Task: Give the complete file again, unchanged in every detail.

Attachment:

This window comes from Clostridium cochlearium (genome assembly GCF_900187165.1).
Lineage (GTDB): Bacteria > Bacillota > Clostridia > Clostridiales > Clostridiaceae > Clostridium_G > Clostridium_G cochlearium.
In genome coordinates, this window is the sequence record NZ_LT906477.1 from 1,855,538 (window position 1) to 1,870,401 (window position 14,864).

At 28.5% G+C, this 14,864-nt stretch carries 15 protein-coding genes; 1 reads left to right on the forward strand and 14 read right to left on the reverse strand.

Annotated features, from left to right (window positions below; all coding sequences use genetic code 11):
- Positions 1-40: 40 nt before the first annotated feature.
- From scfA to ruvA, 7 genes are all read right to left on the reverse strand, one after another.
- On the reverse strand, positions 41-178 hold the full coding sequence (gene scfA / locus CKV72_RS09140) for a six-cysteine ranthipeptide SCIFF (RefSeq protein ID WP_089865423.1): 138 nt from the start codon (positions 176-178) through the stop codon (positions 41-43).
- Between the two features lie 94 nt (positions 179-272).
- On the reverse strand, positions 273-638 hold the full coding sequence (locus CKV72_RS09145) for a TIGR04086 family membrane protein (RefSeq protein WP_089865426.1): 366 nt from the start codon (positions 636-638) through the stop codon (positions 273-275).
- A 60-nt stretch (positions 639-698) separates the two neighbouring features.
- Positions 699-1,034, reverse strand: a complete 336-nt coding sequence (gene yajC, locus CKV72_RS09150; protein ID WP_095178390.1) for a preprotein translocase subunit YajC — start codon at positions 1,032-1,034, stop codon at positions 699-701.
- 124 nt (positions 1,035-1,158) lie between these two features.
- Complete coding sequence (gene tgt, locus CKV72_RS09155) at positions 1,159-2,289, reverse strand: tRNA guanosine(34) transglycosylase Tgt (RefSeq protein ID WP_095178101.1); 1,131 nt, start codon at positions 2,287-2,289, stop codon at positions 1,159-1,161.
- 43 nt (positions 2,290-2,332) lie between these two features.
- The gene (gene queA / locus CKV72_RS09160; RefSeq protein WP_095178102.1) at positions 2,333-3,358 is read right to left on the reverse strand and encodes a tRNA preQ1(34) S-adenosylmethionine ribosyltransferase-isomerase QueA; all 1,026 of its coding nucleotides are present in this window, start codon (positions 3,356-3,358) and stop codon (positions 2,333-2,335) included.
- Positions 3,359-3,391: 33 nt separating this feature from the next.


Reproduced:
This window comes from Clostridium cochlearium (genome assembly GCF_900187165.1).
Lineage (GTDB): Bacteria > Bacillota > Clostridia > Clostridiales > Clostridiaceae > Clostridium_G > Clostridium_G cochlearium.
In genome coordinates, this window is the sequence record NZ_LT906477.1 from 1,855,538 (window position 1) to 1,870,401 (window position 14,864).

At 28.5% G+C, this 14,864-nt stretch carries 15 protein-coding genes; 1 reads left to right on the forward strand and 14 read right to left on the reverse strand.

Annotated features, from left to right (window positions below; all coding sequences use genetic code 11):
- Positions 1-40: 40 nt before the first annotated feature.
- From scfA to ruvA, 7 genes are all read right to left on the reverse strand, one after another.
- On the reverse strand, positions 41-178 hold the full coding sequence (gene scfA / locus CKV72_RS09140) for a six-cysteine ranthipeptide SCIFF (RefSeq protein ID WP_089865423.1): 138 nt from the start codon (positions 176-178) through the stop codon (positions 41-43).
- Between the two features lie 94 nt (positions 179-272).
- On the reverse strand, positions 273-638 hold the full coding sequence (locus CKV72_RS09145) for a TIGR04086 family membrane protein (RefSeq protein WP_089865426.1): 366 nt from the start codon (positions 636-638) through the stop codon (positions 273-275).
- A 60-nt stretch (positions 639-698) separates the two neighbouring features.
- Positions 699-1,034, reverse strand: a complete 336-nt coding sequence (gene yajC, locus CKV72_RS09150; protein ID WP_095178390.1) for a preprotein translocase subunit YajC — start codon at positions 1,032-1,034, stop codon at positions 699-701.
- 124 nt (positions 1,035-1,158) lie between these two features.
- Complete coding sequence (gene tgt, locus CKV72_RS09155) at positions 1,159-2,289, reverse strand: tRNA guanosine(34) transglycosylase Tgt (RefSeq protein ID WP_095178101.1); 1,131 nt, start codon at positions 2,287-2,289, stop codon at positions 1,159-1,161.
- 43 nt (positions 2,290-2,332) lie between these two features.
- The gene (gene queA / locus CKV72_RS09160; RefSeq protein WP_095178102.1) at positions 2,333-3,358 is read right to left on the reverse strand and encodes a tRNA preQ1(34) S-adenosylmethionine ribosyltransferase-isomerase QueA; all 1,026 of its coding nucleotides are present in this window, start codon (positions 3,356-3,358) and stop codon (positions 2,333-2,335) included.
- Positions 3,359-3,391: 33 nt separating this feature from the next.